This has been a very sysadmin-y week for me, and I’ve mixed feelings about that. For now though, I’d like to tell the story of how I debugged why I couldn’t access my MySQL server.
My standard MO would be to have MySQL and the app running on the same machine. This time though, since I’ve built my app using Docker (which I’m deploying with Docker Cloud) I can’t have the MySQL server on the same box.
I do have a box already with MySQL running, however that box is smartly locked down with all sorts of iptables voodoo. Very few things are allowed to talk out from the server, and even fewer are allowed to talk to the server. Here are the steps I took while learning how to open that box up.
First, on the MySQL box figure out what port it’s running on. The default is 3306, but you can confirm that like so:
sudo netstat --tcp --listening --program --numeric-ports | grep 'mysql'
The number in the forth column, which looks a bunch like an IP address with a port, is the port you’re looking for.
Now we know that, we can check if our app server has access to the database server.
telnet yourhost.com 3306
Hopefully, you won’t get anything back but a quick message about it “Trying” to connect, and eventually “Network is unreachable”. If this command does actually connect you to your MySQL server then you should focus on locking that down as soon as you can.
Assuming that you’ve already got your server locked down via iptables though, you’ll want to open it up so that you app server (and only your app server’s IP) can get access to this port. I don’t know enough about system administration to get dirty with real iptables conf files though, so I much prefer to install webmin which will give you a lovely interface for it.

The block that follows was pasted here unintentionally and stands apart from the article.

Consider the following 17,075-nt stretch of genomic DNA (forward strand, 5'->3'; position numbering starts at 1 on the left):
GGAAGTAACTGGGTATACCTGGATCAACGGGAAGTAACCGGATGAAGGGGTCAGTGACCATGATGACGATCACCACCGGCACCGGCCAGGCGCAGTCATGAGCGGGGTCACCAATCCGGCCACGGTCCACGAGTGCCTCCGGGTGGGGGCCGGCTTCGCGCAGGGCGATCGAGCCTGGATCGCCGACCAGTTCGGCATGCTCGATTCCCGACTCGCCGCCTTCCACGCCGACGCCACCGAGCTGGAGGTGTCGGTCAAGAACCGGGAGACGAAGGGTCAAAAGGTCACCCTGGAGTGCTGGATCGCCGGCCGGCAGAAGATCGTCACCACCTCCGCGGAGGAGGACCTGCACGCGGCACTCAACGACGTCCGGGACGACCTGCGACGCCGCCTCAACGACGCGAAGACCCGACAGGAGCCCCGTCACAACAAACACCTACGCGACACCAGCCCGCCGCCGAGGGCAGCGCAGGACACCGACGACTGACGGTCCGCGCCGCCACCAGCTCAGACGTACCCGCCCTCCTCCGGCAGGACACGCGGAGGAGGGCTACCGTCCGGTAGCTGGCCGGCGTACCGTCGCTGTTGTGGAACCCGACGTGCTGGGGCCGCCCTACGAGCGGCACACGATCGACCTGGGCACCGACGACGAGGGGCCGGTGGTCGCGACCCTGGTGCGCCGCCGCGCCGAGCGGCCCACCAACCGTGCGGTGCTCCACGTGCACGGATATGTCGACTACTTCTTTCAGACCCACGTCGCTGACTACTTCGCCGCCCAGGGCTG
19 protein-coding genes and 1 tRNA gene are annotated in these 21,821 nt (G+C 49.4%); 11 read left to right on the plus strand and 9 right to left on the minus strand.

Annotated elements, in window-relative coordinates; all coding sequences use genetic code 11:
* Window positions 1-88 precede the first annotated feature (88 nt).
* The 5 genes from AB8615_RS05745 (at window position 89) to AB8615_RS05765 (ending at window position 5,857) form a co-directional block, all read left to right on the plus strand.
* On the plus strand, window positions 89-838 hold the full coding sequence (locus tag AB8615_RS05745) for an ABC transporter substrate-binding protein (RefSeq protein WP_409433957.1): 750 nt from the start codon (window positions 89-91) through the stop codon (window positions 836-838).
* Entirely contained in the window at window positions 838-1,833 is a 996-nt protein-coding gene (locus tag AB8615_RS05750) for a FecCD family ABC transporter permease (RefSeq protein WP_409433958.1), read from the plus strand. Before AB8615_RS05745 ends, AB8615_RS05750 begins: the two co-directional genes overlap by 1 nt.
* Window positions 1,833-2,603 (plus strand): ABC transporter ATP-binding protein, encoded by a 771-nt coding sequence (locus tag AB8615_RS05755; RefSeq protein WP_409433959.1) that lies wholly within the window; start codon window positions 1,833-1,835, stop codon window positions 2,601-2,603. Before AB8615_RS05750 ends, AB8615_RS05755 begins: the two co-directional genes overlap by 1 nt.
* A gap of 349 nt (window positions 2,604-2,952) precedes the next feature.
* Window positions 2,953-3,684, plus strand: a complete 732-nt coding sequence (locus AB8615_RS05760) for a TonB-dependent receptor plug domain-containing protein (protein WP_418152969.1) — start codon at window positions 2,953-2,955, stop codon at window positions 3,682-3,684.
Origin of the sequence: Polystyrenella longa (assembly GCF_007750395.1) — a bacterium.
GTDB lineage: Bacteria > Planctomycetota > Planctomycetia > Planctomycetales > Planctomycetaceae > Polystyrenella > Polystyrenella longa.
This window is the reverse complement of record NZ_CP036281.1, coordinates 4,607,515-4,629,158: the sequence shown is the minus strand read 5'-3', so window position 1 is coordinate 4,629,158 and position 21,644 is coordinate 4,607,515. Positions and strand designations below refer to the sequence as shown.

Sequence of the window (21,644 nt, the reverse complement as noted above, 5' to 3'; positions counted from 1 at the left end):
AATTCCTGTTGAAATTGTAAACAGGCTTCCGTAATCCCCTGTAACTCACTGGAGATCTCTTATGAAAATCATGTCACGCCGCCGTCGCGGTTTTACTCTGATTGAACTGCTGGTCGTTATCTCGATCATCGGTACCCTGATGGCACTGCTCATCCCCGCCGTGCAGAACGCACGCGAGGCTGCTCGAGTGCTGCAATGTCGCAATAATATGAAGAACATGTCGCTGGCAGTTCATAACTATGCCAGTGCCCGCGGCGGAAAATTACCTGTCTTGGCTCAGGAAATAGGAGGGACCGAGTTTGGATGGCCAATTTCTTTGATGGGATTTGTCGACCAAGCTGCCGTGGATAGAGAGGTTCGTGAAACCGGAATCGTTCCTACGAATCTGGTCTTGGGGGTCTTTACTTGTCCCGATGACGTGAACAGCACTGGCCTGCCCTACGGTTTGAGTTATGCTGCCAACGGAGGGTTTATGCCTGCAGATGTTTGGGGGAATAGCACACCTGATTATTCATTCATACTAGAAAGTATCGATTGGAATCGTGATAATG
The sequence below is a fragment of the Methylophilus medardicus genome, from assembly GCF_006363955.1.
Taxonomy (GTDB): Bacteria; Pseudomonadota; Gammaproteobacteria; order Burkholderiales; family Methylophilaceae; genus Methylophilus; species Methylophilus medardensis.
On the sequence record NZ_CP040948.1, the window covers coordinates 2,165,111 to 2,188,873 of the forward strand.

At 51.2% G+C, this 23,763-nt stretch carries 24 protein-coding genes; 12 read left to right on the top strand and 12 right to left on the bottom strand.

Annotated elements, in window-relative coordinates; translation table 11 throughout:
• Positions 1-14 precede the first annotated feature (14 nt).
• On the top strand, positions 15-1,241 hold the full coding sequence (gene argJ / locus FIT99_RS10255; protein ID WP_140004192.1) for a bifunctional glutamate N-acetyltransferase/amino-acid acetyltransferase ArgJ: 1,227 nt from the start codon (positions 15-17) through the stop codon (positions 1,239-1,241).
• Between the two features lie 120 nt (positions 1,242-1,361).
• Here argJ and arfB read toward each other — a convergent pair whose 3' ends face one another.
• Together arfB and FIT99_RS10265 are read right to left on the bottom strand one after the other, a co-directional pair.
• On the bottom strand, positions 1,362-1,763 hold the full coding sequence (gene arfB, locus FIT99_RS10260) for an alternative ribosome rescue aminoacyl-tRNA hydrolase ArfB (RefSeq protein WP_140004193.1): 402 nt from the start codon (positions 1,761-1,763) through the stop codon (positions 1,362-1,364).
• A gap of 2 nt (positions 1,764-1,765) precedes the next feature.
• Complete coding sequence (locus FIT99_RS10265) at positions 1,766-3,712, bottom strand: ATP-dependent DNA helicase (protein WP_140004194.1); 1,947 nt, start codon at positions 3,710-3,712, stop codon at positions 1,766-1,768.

You want to be setting up rules which look like this:
- Source address: [Your app’s IP address]
- Source port: 3306
And then the defaults are largely good enough. Let me know in the comments if there are even more things that I could lock down – I think have the IP address locked to one I’m expecting should be safe enough though.
Once you’ve saved and applied those new rules, you may be able to telnet to your MySQL server now. You’ll see what definitely looks like a MySQL prompt.
If not, there’s another debug tool you can use: tshark. I’ve found this to be super helpful when trying to track down malicious looking traffic I had one time on a server of mine. In this case though, you can run it on your MySQL server and see if the server is even spotting the
tshark -ta -n port 3306
This’ll show you data being sent to that port. Try and telnet again, you should see some traffic. If not, your iptables rules are wrong, or you’re mistaken about your IP address.
If all is going well though, you should see the traffic from your
This is where I got stuck for a little while, but eventually found that MySQL doesn’t listen to the wider network – only internal network comms. You can fix this in your my.cnf file (likely
bind-address = 0.0.0.0
Restart MySQL, and you should be able to access it all you need.